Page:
Donnie Piercey works with his students on a project in a classroom.

Donnie Piercey, the 2021 Kentucky Teacher of the Year and Elementary School Teacher of the Year, works with his students on a project at Stonewall Elementary School (Fayette County). Piercey has taught 5th grade at Stonewall since 2018.
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  • Donnie Piercey, a 5th-grade teacher at Stonewall Elementary School, is the 2021 Kentucky Teacher of the Year and Elementary Teacher of the Year.
  • Piercey is his school’s technology coordinator, and quickly set up a Google site to keep students and parents in touch with the school when in-person classes shut down in March.

By Jim Gaines

As much as the COVID-19 school shutdowns hampered many educators, it helped Donnie Piercey come into his own.

On Oct. 22, the 5th-grade teacher at Stonewall Elementary School in Fayette County was named the 2021 Kentucky Teacher of the Year and the state’s Elementary Teacher of the Year.

When Kentucky schools suddenly closed in March, Piercey realized the school needed to set up an online hub – not just for remote teaching, but also to share information with parents and keep students connected to teachers.

As Stonewall’s technology coordinator, Piercey created a Google site where each grade level had its own page. Links to the site were included in all emails, posted on the school’s website and circulated in every way he could think of.

“We got it up as a school in about a week,” Piercey said.

Stonewall Principal Bill Gatliff recalls that Piercey had the website running within a couple of days and was immediately setting up virtual classrooms for other teachers and training sessions on how to teach remotely.

Piercey’s Path to Stonewall
Piercey, 38, who lives in Lexington, has been a teacher for 13 years and has been at Stonewall for two years, teaching English, social studies, math and science.

Originally from Massachusetts, he spent six summers as a camp counselor outside Boston working with 10- and 11-year-olds.

“I was always told ‘Hey, you seem to be pretty good at this,’” he said.

Piercey went to Asbury College – now Asbury University – in Wilmore, Ky., as a theology major, but decided about three months before graduation in 2004 that he didn’t want to make a career of it. His wife and parents encouraged him to look into teaching, so he earned a master’s degree in education at Auburn University in Alabama in 2006.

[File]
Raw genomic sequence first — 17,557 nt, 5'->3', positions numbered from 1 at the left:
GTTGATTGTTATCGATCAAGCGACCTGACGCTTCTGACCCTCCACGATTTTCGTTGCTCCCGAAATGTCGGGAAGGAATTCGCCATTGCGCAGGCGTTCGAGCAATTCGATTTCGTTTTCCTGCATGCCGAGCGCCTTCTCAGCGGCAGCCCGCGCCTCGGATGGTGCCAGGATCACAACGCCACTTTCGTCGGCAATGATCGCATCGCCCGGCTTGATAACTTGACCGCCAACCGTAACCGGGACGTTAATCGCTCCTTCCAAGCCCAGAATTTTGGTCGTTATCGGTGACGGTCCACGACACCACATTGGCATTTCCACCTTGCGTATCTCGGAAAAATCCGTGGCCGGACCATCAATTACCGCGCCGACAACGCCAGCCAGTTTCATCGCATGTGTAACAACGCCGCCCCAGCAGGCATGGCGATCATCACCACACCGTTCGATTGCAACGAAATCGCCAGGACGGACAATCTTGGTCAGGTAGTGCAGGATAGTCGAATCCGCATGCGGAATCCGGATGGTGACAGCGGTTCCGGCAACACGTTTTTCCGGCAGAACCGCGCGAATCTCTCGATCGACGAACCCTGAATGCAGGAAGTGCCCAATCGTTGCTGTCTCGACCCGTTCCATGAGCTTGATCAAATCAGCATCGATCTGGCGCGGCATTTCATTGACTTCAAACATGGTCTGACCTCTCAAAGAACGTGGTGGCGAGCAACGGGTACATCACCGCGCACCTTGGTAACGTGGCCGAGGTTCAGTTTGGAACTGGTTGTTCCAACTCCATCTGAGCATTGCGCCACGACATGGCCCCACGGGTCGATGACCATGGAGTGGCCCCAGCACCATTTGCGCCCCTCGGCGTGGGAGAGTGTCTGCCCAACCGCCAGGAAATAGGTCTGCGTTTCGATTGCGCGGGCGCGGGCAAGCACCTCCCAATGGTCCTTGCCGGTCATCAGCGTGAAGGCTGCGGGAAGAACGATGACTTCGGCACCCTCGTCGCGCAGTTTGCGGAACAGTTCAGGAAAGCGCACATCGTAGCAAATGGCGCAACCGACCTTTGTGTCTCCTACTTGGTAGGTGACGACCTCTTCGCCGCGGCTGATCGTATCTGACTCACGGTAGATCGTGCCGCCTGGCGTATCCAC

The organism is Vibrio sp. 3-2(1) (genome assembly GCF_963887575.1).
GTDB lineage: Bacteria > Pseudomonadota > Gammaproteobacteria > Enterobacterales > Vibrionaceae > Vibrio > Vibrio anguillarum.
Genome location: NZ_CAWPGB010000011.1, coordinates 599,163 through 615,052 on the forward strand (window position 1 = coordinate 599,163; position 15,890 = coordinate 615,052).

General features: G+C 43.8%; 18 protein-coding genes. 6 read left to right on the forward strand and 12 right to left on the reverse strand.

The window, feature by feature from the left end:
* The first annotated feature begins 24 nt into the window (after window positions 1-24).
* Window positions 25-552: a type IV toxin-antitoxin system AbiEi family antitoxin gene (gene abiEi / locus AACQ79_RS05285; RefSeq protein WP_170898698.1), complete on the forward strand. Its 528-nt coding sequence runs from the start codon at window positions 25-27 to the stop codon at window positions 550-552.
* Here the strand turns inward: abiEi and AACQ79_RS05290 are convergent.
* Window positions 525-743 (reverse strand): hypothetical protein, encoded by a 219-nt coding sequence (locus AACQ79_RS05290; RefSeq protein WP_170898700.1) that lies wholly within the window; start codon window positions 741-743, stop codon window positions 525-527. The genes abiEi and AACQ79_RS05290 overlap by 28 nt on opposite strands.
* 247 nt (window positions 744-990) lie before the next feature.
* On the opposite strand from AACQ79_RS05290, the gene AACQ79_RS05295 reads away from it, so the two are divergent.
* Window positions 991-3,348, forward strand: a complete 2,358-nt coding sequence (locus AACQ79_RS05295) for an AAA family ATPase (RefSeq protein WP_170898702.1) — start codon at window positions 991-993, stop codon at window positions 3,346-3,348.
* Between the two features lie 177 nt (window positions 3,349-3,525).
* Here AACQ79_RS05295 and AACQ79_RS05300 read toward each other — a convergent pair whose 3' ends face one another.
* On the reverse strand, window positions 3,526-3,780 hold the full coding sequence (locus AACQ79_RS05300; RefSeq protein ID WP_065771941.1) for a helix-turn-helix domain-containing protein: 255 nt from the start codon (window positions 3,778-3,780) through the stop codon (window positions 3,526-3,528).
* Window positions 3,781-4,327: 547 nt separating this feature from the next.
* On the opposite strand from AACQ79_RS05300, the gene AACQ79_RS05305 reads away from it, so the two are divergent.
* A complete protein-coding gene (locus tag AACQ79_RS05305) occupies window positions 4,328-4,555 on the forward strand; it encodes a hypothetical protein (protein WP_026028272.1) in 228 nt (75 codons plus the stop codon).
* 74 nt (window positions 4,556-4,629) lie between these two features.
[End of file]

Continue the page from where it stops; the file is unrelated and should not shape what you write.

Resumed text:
His first teaching job was at Long Cane Middle School in LaGrange, Ga., but he returned to Kentucky when his wife entered a doctoral program here. Piercey taught at Simmons Elementary School (Woodford County) for seven years, then at Eminence Elementary School (Eminence Independent) for four years before coming to Stonewall in 2018.

“I’ve always worked with a strong team of teachers who understand the importance of developing relationships with students first,” he said.

He believes it is important to show students that he cares by taking interest in their interests and spending time with them. That in turn, he says, makes students care about what he’s teaching.

Piercey enjoys being able to teach remotely, Gatliff said. But since he was technologically adept before the COVID-19 shutdown began, Piercey took on a leadership role in working with teachers as well as students.

He holds twice-monthly technology workshops for other teachers after school and has done multiple presentations on digital classrooms.

He said all his technology work mirrors what he tries to do in the classroom every day.

Donnie Piercey stands on a rocky beach with penguins and records a scene in Antarctica in 2018.

Donnie Piercey, the 2021 Kentucky Teacher of the Year and the Elementary School Teacher of the Year, records a scene in Antarctica in 2018. He was one of six teachers who received a National Geographic Grosvenor Teacher Fellowship. Piercey traveled to Antarctica with researchers and recorded their answers to his students’ questions.